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Title Behavioral Therapy and Nitrous Oxide are Both Effective in Dental Treatment for Children with Dental Anxiety
Clinical Question In a child with dental anxiety, how effective is behavioral therapy in comparison to nitrous oxide in undergoing dental treatment?
Clinical Bottom Line For children with dental anxiety, cognitive behavioral therapy (CBT) and nitrous oxide are both effective in minimizing dental anxiety to achieve successful dental treatment. This is supported by a randomized controlled trial in which cognitive behavioral therapy as well as nitrous oxide were both found to be clinically significant when compared to a control group, with no significant differences. Both are within the capability of the average general dental practice and likely to be accepted by the average patient.
Best Evidence (you may view more info by clicking on the PubMed ID link)
PubMed ID Author / Year Patient Group Study type
(level of evidence)
#1) 25523492Kebriaee/201545 preschoolers (ages 3-6.5) with moderate to severe dental anxiety needing pulp treatment of a primary mandibular molar.Randomized Controlled Trial
Key resultsThe study included 3 treatment groups: control group, conscious sedation group, cognitive behavior technique group. Cognitive techniques included unrelated play, Benson’s breathing, and positive self-talk and modelling. The anxiety levels were measured after injection, rubber dam placement, and use of a high-speed handpiece, using the Children’s Fear Survey Schedule Dental Subscale, Venham Clinical Anxiety and Cooperation Scales (VCAS and VCCS), and Venham Picture Test (VPT). According to these tests, the “mean of baseline anxiety and cooperation did not show any significant differences between the treatment groups.” The mean differences between the VPT scores at the second visit and between the two sessions were -0.42 ± 2.21 (control group), -1.40 ± 2.10 (N20), and -2.60 ± 3.18 (CBT), with P=0.08. They did not show any significant difference between the groups. In conclusion, although there was no significant difference between sedation and cognitive behavior therapy, both experimental groups had an overall significant decrease in anxiety levels and higher cooperation using the VCCS and VCAS tests.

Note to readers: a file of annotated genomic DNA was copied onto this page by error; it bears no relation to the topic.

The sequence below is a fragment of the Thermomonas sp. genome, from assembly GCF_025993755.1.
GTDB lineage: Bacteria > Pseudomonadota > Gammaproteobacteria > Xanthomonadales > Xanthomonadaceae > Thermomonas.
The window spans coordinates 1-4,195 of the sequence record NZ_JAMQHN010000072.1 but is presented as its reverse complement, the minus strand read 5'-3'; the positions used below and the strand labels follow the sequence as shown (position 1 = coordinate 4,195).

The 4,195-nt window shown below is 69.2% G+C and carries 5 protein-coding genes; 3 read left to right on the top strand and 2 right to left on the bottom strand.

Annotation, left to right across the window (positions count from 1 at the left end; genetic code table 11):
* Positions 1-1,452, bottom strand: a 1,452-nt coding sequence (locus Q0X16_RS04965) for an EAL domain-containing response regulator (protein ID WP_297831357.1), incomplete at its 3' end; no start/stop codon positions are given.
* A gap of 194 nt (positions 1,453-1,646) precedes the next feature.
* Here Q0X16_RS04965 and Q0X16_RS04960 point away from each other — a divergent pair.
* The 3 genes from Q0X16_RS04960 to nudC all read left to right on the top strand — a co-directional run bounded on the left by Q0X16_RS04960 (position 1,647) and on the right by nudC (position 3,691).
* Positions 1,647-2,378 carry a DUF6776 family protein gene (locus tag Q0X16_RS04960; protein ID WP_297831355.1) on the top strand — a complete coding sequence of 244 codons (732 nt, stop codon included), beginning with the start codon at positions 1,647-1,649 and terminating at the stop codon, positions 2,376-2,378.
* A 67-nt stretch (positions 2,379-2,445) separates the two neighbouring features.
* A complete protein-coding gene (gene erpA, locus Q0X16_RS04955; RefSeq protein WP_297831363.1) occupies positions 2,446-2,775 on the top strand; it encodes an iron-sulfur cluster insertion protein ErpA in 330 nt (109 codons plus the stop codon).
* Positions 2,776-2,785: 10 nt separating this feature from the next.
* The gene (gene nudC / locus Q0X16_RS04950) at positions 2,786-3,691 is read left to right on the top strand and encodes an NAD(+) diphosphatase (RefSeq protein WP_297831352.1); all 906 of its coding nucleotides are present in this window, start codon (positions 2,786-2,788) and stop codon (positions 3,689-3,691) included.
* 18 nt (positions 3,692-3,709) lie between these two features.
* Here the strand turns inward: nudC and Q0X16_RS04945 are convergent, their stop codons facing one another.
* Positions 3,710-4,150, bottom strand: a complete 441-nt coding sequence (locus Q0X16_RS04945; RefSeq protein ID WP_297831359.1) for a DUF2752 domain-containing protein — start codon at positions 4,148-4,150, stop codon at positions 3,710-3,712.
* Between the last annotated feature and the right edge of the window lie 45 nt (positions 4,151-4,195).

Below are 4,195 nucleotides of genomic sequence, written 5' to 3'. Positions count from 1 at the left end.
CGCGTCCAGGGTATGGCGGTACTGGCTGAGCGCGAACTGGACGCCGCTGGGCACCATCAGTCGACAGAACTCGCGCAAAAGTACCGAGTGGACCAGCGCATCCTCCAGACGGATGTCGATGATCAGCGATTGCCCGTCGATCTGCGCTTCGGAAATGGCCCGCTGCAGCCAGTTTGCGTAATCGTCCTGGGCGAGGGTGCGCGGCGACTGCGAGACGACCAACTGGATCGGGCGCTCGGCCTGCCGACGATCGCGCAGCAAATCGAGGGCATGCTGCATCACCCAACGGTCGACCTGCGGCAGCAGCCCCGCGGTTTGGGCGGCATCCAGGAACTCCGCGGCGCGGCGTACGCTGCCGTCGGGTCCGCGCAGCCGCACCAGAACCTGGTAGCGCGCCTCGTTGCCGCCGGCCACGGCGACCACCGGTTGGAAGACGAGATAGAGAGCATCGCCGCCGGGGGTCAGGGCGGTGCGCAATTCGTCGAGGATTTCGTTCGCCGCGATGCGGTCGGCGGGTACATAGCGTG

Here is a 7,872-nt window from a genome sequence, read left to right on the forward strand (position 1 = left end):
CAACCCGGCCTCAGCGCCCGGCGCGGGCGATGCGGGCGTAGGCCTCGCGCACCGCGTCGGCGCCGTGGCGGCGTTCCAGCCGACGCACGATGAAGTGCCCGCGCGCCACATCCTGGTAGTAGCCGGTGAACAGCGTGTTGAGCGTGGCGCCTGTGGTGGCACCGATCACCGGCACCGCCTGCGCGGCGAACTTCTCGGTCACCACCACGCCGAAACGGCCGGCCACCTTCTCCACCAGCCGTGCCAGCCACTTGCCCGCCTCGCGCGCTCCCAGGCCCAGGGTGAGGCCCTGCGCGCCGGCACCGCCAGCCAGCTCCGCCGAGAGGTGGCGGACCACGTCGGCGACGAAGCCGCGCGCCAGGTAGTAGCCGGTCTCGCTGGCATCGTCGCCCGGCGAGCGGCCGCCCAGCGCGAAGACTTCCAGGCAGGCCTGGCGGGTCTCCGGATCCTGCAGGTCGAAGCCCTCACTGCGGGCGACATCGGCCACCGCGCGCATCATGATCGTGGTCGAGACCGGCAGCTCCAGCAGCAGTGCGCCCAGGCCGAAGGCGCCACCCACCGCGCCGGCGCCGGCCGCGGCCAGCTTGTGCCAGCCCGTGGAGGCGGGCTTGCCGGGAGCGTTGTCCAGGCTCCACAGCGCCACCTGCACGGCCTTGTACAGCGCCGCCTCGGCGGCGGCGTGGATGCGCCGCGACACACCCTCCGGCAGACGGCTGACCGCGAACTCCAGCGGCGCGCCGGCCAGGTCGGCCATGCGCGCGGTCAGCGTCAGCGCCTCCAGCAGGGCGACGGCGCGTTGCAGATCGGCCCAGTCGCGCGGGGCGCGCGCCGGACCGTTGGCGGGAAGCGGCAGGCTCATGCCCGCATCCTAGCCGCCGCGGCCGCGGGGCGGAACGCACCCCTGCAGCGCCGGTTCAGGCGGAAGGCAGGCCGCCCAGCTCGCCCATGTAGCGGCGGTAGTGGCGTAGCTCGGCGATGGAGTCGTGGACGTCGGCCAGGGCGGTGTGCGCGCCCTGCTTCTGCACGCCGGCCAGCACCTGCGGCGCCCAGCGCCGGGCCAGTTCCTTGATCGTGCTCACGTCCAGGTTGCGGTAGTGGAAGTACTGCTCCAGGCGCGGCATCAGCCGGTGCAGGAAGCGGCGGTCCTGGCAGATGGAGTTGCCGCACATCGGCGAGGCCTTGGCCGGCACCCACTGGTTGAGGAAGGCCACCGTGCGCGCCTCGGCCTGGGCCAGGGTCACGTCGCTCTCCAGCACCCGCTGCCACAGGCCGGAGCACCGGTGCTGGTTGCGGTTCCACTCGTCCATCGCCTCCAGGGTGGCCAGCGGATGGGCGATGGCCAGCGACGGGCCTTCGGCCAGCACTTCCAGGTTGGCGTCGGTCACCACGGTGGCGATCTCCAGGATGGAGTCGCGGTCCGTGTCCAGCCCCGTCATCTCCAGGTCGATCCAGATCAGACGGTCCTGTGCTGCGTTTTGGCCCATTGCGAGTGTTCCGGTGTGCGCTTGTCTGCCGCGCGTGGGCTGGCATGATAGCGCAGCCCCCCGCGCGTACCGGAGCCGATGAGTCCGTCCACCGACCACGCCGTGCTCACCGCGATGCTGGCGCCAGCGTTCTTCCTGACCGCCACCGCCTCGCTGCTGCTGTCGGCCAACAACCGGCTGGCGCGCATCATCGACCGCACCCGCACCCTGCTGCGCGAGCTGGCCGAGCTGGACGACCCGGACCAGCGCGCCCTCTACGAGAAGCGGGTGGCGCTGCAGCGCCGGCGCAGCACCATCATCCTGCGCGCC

Evidence Search "child"[MeSH Terms] AND "dental anxiety"[MeSH Terms] AND "behavior therapy"[MeSH Terms] AND "nitrous oxide"[MeSH Terms]
Comments on
The Evidence
This study included three groups of 15 children each that were similar from the start, noting no significant differences in age, gender, and initial cooperation. The P values were all >0.05. There were 45 children that participated in the study with adequate follow up through two dental visits, and no mention of children who did not complete the procedure. Each of the 3 groups were treated the same and included groups for normal behavior management techniques, nitrous oxide and oxygen, and controlled behavioral therapy. The study was not double blinded. Perspective: Based on the study, the patient’s parents can decide which treatment supplement their child should receive since nitrous oxide and cognitive behavioral therapy are both equally effective. However, since the study was limited two dental sessions, I believe additional appointments would show more reliable results.
Applicability The children selected are representative of an accessible population. Although the study stated there was no significant difference between the use of nitrous oxide and cognitive behavioral therapy (CBT), it favored the use of cognitive therapy due to possible side effects of nitrous and the requirement of trained personnel and specialized equipment. While CBT is presented as a better alternative it is important to mention that the technique requires the dentist to spend approximately 16 minutes with each child developing a rapport and desensitizing the patient in a separate area before the operative appointment.
Specialty/Discipline (General Dentistry) (Pediatric Dentistry)
Keywords Dental anxiety, children, behavioral therapy, nitrous oxide
ID# 3228
Date of submission: 04/26/2017spacer
E-mail chowdhry@livemail.uthscsa.edu
Author Tanawush Chowdhry
Co-author(s) e-mail
Faculty mentor/Co-author Maria Jose Cervantes, DDS
Faculty mentor/Co-author e-mail CervantesMen@uthscsa.edu
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